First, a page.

Listencorp review image of 9 reflections by golden living room and bathroom plants

9 Reflections

Golden Living Room & Bathroom Plants


Liam Murphy

November 12, 2020

Tracks in this feature

Tracks in this release

To envelope a listener in an environment with even a shred of immersive quality is very much a feat within itself. It can be very hard to drag a person away from the cold, hard mundanity of the world we experience around us. Warping the boundaries of our world through sampling and manipulation is one way of displacing someone. But to create an imagined place from scratch is a truly dazzling achievement. 9 Reflections is a collaborative effort from Golden Living Room & Bathroom Plants, released on Virtual Dream Plaza. One mere glance at its beautiful artwork conveys that a journey through a strange and completely original realm is very much the central objective.

Earnest notes play out at the start of Pangea Gentle. The sound is that of a piano with its treble strings just a little bit loose, as metallic resonance creates a sharp and vivid twang. Almost immediately, as other instruments begin to poke their heads out, a beautiful natural feeling emanates from the music. A playful tune rings out from strangely ascending notes. The tune is one you would find at the beginning of some starry-eyed JRPG. The quaintness of a quiet hometown or small field, melded with a pang of longing sadness. The artists beckon instruments forward and they burst in a flowery plume. Each part following a unique pathway through the natural setting. That same heartfelt melody stays lodged as the central position, the unfaltering sun of the track as life improvises around it.

More airy beginnings as we move deeper into the world Golden Living Room & Bathroom Plants have created. As Psychic Cycle grows we hear a synth with the same portamento effect as the track before. Something about this drooping style of melody imbues a golden sunshine onto everything in the mix. That lovely laziness one feels when drenched in sunlight. This is contrasted with strong and confident bursts of instrumentation, unfaltering in their delivery. Deep in the mix, sounds trickle and pool as ghostly voices float just above like mist. Again, the melodies become emotive and daring at points, but frequently resolve in that wonderfully complete way that someone like Haruomi Hosono’s music does. Melodies and chords are emotive, but regularly find a happy ending in this rich atmosphere of sound.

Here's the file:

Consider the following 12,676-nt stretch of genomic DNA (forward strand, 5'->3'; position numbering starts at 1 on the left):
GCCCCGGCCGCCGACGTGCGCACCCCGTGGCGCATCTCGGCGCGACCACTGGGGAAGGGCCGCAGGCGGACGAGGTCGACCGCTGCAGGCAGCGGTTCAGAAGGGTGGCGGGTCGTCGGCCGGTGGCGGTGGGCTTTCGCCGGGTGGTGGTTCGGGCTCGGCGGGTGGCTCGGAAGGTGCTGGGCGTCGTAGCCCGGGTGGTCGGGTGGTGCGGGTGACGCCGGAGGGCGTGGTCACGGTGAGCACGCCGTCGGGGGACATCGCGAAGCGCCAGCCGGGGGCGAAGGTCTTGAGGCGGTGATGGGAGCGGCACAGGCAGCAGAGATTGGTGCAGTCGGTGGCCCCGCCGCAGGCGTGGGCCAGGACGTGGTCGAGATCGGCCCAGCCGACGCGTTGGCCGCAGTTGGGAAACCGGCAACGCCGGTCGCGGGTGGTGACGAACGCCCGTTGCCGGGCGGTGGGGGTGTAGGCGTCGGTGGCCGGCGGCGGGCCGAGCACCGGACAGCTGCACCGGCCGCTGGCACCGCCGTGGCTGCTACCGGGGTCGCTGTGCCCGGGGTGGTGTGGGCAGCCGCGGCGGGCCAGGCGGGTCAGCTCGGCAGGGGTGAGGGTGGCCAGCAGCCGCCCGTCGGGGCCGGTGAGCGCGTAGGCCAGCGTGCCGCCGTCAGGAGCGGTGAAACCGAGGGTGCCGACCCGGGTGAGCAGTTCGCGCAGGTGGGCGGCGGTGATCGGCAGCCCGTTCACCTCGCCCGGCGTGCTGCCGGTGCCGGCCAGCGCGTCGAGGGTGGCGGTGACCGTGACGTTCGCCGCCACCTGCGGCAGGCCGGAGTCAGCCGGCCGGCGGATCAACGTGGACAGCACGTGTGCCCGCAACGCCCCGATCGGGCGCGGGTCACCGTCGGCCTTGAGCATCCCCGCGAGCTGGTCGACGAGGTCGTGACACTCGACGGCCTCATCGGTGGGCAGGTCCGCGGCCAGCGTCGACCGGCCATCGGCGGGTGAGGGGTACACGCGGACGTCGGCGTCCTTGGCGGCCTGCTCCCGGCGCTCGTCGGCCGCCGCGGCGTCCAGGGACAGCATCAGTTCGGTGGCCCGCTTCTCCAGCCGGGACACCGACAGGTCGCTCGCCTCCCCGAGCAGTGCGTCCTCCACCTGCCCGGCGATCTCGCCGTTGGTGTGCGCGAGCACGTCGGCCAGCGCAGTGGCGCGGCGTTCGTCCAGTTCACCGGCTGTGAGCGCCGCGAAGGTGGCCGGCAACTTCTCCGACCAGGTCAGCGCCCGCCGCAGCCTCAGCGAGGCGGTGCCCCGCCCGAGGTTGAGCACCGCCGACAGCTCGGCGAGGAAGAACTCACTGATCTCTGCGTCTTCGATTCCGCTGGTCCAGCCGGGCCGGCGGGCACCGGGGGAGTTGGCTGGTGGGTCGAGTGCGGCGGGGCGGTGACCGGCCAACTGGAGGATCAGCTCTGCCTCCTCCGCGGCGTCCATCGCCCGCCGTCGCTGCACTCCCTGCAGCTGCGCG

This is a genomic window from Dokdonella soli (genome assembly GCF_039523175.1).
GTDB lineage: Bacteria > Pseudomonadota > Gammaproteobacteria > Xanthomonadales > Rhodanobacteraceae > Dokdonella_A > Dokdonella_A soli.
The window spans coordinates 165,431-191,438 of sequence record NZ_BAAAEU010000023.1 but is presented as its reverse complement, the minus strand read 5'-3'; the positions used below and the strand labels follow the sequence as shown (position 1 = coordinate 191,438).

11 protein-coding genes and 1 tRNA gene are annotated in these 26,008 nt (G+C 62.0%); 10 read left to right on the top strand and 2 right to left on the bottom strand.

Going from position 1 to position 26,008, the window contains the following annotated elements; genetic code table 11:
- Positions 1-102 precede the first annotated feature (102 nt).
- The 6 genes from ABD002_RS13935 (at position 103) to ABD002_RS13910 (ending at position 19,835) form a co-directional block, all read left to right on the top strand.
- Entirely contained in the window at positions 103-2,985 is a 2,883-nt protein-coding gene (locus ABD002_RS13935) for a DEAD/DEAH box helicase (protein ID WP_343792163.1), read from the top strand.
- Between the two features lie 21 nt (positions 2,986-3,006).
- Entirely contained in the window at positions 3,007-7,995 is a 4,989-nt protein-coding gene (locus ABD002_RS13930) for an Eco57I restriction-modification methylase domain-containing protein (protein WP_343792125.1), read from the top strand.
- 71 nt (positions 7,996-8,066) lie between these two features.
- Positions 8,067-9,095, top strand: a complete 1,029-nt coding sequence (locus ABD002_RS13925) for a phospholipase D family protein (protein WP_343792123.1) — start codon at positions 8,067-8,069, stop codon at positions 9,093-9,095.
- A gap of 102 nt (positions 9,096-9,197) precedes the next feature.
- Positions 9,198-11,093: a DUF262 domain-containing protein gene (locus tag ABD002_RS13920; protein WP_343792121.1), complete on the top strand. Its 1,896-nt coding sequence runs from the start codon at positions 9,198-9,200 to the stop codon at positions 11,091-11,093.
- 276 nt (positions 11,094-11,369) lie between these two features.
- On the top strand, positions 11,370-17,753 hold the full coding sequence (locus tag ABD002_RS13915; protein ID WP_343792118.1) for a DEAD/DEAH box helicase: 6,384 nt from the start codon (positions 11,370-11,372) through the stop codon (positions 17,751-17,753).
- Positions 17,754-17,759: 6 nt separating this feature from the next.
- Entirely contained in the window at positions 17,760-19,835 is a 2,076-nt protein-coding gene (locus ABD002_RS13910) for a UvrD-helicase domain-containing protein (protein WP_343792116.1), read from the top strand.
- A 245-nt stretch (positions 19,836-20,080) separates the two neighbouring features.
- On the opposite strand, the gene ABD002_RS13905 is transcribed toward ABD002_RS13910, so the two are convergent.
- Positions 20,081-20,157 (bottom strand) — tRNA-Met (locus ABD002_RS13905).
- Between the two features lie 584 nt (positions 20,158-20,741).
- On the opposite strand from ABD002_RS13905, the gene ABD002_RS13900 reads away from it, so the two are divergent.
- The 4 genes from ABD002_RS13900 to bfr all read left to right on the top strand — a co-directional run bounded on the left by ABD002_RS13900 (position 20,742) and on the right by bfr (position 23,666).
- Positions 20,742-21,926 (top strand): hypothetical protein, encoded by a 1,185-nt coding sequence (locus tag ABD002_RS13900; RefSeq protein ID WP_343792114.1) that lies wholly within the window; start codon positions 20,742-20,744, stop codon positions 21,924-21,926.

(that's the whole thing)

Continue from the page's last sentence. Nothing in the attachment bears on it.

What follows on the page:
Smooth keys provide a bed of comforting melody as panpipe notes shoot out into the air, bobbing and weaving and soaring together. Bubble of Perception has that glassy-eyed feeling of a Christopher Cross song, the solemn guitar sitting perfectly behind the lead synth with curling new age scales. It becomes abundantly clear how shocking it is that this is made by two people at this point. Everything on the track is brilliantly reigned in, working together as if the product of one person’s mind, or as if it were played live by a group of musicians with years and years worth of experience together. Things lift ever higher off the ground, the artists inching up note by note until everything floats into the air.

Another comforting motif played through bells that sound like glistening water. Visions of golden sunlit afternoons are illustrated in the mind of the listener. The playful improvising instruments representing dandelion seeds buffeting majestically into the air. Missing Dreams (I Can’t Remember) is the first time we hear the use of vocals on 9 Reflections as well. They are first worked in as part of the general plume of chords and sound, but then become much more distinct, though it is pretty much impossible to understand what they are saying. Almost as if the natural surroundings whisper to us. A clattering lead synth guitar bursts out, setting out a contrast to the softer sounds. The artists are indebted to a feeling of relaxation and harmony, everything in the track seems to be calling to the listener to let go and drift further into the world created.

As the title would suggest, Definitive Journey finds the artists focusing on soundtracking a voyage rather than accompanying our doze in lush green fields and orchards. The notes tending to a more determined minor sound. Synthetic sounds bend and wobble, the artists keeping that same charming sound palette and repurposing it to be a little more austere. A resonant lead jumps from one chord to the next as veiled panpipes and pads claw at its heels. The artists have a complete control over their instruments, and seem intent on pushing them further and further. Having created a wonderfully vivid image, they continue to dial up the definition and emotion in every scene.